In a post on its support site, Nintendo admits that “unauthorised access to some Nintendo Accounts” has occurred, but insists that no Nintendo servers or databases were breached.
The first rule of an information security breach is that you tell everyone who has been impacted as early as possible.
And this isn’t some “first rule of Fight Club” stuff. These are the rules laid out by numerous regulatory bodies around the world. But for the sake of being specific to the jurisdiction in which Thumbsticks finds itself, we’ll refer to GDPR (General Data Protection Regulations) and the ICO (that’s the Information Commissioner’s Office, the regulatory body that polices such things) and their guidelines on reporting breaches.
- The GDPR introduces a duty on all organisations to report certain types of personal data breach to the relevant supervisory authority. You must do this within 72 hours of becoming aware of the breach, where feasible.
- If the breach is likely to result in a high risk of adversely affecting individuals’ rights and freedoms, you must also inform those individuals without undue delay.
So in a circumstance where user accounts or data have been breached, then the organisation must report it to the ICO within 72 hours, and must report it to individuals potentially impacted – in this case, “rights and freedoms” relates to personal data and the potential for financial loss – without any “undue delay”.
Given that people have (anecdotally) been complaining of breaches to their Nintendo Accounts for a couple of weeks now, including unauthorised purchases that haven’t been refunded, that’s not looking very good for Nintendo. The developer and publisher has only today (April 24, 2020) issued a statement about the “unauthorised access to some Nintendo Accounts,” which reads as follows:
We would like to provide an update on the recent incidents of unauthorised access to some Nintendo Accounts.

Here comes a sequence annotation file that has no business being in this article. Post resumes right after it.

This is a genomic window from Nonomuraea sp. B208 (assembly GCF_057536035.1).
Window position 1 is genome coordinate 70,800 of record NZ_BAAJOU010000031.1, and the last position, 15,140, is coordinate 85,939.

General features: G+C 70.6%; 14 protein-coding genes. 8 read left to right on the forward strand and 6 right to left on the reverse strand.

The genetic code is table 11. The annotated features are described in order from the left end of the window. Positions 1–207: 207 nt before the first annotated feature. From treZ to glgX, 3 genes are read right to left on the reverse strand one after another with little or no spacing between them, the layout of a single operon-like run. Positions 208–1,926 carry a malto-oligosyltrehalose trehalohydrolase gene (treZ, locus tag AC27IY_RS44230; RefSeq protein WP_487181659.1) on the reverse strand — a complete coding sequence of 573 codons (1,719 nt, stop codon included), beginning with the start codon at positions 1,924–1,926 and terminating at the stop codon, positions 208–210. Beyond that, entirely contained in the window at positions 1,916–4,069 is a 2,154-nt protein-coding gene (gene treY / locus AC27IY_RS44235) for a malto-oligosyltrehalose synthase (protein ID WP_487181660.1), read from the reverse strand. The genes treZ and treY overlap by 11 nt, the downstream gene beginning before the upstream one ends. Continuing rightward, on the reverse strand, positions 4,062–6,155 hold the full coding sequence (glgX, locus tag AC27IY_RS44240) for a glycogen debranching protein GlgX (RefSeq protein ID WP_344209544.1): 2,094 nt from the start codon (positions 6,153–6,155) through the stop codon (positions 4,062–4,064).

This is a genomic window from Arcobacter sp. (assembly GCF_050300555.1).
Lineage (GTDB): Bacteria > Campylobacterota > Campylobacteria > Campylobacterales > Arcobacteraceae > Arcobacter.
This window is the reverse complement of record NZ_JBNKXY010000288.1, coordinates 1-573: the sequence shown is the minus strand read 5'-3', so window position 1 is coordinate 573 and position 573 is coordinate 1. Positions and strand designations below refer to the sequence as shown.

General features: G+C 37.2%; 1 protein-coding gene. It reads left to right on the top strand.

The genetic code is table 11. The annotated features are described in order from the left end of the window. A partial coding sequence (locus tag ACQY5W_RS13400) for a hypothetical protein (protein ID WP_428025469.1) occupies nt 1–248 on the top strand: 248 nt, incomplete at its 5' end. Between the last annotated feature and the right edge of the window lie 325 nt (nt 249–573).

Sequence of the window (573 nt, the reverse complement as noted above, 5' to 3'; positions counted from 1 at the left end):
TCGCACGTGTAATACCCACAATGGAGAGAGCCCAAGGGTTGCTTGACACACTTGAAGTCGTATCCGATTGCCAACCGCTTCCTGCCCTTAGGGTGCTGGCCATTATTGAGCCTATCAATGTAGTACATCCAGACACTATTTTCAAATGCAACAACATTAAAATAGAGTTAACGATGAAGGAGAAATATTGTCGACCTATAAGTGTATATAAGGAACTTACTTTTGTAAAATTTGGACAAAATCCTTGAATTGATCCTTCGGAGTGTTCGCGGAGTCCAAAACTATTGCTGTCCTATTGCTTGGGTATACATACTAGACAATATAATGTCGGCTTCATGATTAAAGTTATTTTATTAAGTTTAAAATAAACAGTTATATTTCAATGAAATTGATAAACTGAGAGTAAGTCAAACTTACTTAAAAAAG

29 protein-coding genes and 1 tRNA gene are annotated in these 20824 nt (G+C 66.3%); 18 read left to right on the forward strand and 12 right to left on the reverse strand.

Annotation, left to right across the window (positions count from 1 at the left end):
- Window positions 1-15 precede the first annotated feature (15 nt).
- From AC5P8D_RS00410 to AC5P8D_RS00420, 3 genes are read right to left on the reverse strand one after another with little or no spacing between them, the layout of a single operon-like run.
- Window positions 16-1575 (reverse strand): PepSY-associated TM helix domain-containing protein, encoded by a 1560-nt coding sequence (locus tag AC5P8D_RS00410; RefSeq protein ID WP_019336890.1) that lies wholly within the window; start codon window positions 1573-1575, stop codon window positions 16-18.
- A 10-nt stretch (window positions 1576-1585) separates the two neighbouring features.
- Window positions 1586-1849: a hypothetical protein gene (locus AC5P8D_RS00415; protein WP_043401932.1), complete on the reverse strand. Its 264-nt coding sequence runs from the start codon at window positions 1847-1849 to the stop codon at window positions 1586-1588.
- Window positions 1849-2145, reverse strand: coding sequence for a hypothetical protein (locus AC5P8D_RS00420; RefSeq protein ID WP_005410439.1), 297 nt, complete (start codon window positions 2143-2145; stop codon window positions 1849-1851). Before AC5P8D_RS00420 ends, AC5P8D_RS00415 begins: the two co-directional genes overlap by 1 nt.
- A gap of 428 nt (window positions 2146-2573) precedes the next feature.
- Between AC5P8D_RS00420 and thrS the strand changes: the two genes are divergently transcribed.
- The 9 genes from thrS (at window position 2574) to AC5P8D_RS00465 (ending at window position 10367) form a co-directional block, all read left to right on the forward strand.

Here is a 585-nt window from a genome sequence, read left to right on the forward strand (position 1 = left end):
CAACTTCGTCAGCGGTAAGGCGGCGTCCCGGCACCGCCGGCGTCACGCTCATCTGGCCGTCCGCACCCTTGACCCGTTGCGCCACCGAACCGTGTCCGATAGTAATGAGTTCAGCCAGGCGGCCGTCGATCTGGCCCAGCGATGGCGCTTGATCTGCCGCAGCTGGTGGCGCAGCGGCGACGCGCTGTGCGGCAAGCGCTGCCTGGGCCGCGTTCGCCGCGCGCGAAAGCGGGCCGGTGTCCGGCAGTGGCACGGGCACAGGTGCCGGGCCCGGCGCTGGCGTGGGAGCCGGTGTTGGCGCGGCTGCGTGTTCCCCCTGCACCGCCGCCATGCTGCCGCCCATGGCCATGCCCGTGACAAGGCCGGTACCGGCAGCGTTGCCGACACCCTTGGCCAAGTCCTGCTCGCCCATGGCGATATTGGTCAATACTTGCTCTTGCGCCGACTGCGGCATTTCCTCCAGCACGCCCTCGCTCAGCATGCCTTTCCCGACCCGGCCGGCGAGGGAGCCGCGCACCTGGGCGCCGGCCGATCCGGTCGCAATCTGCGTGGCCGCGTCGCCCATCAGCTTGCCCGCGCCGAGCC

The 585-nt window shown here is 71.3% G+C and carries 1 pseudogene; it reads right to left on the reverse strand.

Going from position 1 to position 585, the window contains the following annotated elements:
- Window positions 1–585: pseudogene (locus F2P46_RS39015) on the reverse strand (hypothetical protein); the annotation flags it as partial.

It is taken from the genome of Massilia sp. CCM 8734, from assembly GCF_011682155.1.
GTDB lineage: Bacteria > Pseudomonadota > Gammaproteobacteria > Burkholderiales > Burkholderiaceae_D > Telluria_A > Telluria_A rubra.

While we continue to investigate, we would like to reassure users that there is currently no evidence pointing towards a breach of Nintendo’s databases, servers or services. As one action in our ongoing investigation, we are discontinuing the ability to use a Nintendo Network ID to sign in to a Nintendo Account. All other options to sign-in to a Nintendo Account remain available.
As a further precaution, we will soon contact users about resetting passwords for Nintendo Network IDs and Nintendo Accounts that we have reason to believe were accessed without authorisation.
In addition, we also continue to strongly encourage users to enable two-step verification for their Nintendo Account as instructed here: How to set-up two-step verification for a Nintendo Account.
If any users become aware of unauthorised activity, we encourage them to take the steps outlined in the article about the Nintendo Account recovery process.
During the investigation, in order to deter further attempts of unauthorised sign-ins, we will not reveal more information about the methods employed to gain unauthorised access.
We apologise for the inconvenience and concerns caused to our customers, and we will continue working hard to safeguard the security of our users’ data.
The good news is, there doesn’t appear to have been a breach of any of Nintendo’s core systems – including databases and servers containing personal and financial details – which, you may recall, is what happened to Sony’s PlayStation Network in 2011.
The bad news is that, while Nintendo hasn’t made details of the exploit public for obvious reasons, the attack vector will have been fairly large. This is because the unauthorised logins made use of the legacy Nintendo Network ID associated with users accounts, and basically everyone who signed up for a Nintendo account on the Wii U or Nintendo 3DS will have one.
To mitigate the vulnerability, Nintendo is disabling the ability to login with a Nintendo Network ID. But the real solution, the one that all users should do, is to enable multi-factor authentication (which Nintendo refers to as two-step verification) on their Nintendo account. This means you’ll have to use a code generated from your smartphone (using the Google Authenticator app) to login. This means your password on its own is effectively worthless, unless you also have in your possession the linked mobile phone to generate the authorisation codes.
Real talk, folks: you should enable multi-factor authentication on any service that supports it. If you wait until a breach comes around, like this one, you might find it’s already too late.